Informations et ressources scientifiques
sur le développement des zones arides et semi-arides

Accueil du site → Brèves → Brèves 2019 → Collapse of desert bird populations likely due to heat stress from climate change

Collapse of desert bird populations likely due to heat stress from climate change

Phys.org/news (SEPTEMBER 30, 2019 )

Titre : Collapse of desert bird populations likely due to heat stress from climate change

As temperatures rise, desert birds need more water to cool off at the same time as deserts are becoming drier, setting some species up for a severe crash, if not extinction, according to a new study from the University of California, Berkeley.

Phys.org/news (SEPTEMBER 30, 2019 )

Présentation
he team that last year documented a collapse of bird communities in Mojave Desert over the last century—29 percent of the 135 bird species that were present 100 years ago are less common and less widespread today—has now identified a likely cause : heat stress associated with climate change.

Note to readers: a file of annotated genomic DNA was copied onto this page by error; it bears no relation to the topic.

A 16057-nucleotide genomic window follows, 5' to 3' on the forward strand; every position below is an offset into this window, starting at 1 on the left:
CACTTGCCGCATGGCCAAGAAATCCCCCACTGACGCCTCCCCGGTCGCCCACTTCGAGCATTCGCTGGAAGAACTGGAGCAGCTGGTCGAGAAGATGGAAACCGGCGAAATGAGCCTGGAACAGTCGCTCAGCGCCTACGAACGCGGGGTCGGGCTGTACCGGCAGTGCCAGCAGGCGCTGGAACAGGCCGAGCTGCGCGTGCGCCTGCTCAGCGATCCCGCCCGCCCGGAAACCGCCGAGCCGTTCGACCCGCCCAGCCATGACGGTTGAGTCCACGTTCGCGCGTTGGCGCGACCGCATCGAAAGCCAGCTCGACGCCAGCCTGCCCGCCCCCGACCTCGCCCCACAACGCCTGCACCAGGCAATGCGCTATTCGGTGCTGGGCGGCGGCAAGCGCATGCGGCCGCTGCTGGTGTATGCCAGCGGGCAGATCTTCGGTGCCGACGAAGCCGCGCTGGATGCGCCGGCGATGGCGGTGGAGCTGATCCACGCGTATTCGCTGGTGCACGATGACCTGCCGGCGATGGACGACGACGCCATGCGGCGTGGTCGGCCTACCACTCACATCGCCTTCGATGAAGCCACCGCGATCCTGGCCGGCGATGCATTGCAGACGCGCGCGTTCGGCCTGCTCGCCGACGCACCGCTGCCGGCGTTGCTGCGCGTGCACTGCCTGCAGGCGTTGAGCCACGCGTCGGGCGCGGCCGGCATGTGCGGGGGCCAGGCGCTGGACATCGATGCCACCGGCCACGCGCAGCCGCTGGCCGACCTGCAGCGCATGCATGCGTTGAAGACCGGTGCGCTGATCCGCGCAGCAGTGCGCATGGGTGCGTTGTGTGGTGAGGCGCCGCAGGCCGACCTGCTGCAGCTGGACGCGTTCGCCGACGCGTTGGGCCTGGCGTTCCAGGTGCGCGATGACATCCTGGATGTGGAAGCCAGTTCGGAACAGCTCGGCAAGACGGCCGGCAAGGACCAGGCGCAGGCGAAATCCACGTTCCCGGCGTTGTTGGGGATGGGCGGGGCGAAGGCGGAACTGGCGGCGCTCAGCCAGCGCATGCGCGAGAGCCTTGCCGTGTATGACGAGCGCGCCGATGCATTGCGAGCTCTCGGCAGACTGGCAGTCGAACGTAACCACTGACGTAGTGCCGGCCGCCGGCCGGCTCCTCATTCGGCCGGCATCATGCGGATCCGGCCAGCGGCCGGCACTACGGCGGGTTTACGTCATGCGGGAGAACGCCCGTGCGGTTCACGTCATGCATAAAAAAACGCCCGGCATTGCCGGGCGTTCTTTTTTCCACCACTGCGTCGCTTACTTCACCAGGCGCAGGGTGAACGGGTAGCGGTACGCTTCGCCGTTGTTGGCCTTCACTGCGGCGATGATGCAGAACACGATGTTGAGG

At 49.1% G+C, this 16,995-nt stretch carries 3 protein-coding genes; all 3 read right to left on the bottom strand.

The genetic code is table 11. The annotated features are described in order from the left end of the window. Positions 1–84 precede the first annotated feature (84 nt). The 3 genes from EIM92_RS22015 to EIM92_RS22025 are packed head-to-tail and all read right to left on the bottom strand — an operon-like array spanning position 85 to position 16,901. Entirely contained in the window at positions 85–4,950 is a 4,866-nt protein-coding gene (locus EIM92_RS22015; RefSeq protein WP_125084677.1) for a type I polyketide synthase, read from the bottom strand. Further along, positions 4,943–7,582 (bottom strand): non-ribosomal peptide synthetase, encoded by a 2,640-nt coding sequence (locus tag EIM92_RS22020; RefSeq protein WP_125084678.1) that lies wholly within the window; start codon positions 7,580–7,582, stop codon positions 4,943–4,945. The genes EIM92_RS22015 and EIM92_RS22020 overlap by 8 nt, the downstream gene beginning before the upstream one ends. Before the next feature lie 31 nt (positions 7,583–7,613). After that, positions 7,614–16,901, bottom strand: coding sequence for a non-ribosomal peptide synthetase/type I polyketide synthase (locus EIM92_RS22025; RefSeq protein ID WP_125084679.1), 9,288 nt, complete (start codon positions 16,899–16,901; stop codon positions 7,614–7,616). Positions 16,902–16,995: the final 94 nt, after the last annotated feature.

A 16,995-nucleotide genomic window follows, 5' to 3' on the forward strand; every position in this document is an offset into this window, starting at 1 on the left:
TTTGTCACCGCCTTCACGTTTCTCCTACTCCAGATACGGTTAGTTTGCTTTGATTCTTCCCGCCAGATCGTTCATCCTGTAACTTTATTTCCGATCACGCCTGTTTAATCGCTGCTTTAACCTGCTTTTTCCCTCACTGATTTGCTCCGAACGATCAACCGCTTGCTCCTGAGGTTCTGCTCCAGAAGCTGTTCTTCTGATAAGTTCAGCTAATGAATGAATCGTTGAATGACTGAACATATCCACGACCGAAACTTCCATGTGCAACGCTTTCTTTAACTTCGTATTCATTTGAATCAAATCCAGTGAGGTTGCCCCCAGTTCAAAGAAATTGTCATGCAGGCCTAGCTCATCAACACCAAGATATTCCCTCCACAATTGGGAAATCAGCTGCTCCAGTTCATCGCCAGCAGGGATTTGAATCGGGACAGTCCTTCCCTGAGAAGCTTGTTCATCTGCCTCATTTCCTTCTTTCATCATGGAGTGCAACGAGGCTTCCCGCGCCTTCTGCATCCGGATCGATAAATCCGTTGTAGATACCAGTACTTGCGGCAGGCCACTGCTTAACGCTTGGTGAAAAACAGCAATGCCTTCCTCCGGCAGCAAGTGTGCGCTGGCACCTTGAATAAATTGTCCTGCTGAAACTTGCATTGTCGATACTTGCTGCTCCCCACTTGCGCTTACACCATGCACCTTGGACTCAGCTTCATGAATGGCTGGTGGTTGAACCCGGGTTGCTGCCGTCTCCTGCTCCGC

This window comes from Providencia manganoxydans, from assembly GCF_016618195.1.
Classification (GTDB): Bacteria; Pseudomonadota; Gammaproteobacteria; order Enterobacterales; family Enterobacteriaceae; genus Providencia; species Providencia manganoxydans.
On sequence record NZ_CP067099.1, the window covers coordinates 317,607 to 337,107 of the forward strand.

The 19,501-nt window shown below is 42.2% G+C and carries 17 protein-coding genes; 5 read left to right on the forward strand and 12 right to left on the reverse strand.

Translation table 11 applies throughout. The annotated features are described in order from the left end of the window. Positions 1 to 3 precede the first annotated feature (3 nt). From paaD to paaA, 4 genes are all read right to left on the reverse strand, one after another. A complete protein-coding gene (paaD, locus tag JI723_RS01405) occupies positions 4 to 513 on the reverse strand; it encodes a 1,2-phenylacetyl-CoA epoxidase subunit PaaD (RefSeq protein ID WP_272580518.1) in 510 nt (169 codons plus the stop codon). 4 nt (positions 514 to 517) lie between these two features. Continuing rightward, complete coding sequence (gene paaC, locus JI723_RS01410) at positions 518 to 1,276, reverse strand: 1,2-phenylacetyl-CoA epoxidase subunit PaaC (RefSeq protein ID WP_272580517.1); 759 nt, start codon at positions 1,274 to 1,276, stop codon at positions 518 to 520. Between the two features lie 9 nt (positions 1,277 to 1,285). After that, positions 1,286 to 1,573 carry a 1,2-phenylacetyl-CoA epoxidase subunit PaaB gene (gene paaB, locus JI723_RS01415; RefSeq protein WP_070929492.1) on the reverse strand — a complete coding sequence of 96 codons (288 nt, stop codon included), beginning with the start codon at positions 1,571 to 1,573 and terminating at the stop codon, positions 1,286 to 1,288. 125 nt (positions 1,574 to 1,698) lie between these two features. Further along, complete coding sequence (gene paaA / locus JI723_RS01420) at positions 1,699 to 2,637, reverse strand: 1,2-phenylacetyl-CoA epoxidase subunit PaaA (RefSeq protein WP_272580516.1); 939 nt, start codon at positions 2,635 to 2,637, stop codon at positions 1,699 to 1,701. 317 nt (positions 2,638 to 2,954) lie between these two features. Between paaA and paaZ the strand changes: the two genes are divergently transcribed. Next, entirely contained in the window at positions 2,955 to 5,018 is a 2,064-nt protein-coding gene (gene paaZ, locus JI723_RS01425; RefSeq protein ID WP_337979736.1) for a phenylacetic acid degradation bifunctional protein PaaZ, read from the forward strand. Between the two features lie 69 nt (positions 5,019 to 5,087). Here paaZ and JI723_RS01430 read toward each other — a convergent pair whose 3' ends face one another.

The researchers’ latest findings, part of UC Berkeley’s Grinnell Resurvey Project, come from comparing levels of species declines to computer simulations of how "virtual birds" must deal with heat on an average hot day in Death Valley, which can be in the 30s Celsius—90s Fahrenheit—with low humidity. These temperatures are, on average, 2 C (3.6 F) hotter than 100 years ago. The birds that the model predicted would require the most extra water today, compared to a 100 years ago, were the species that had declined the most in the Mojave Desert over the past century. The desert straddles the border between California and Nevada.

The most threatened turn out to be larger birds, and those that have an insect or animal diet.

Source  : University of California – Berkeley

Annonce (Phys.org/news)

Page publiée le 25 juin 2021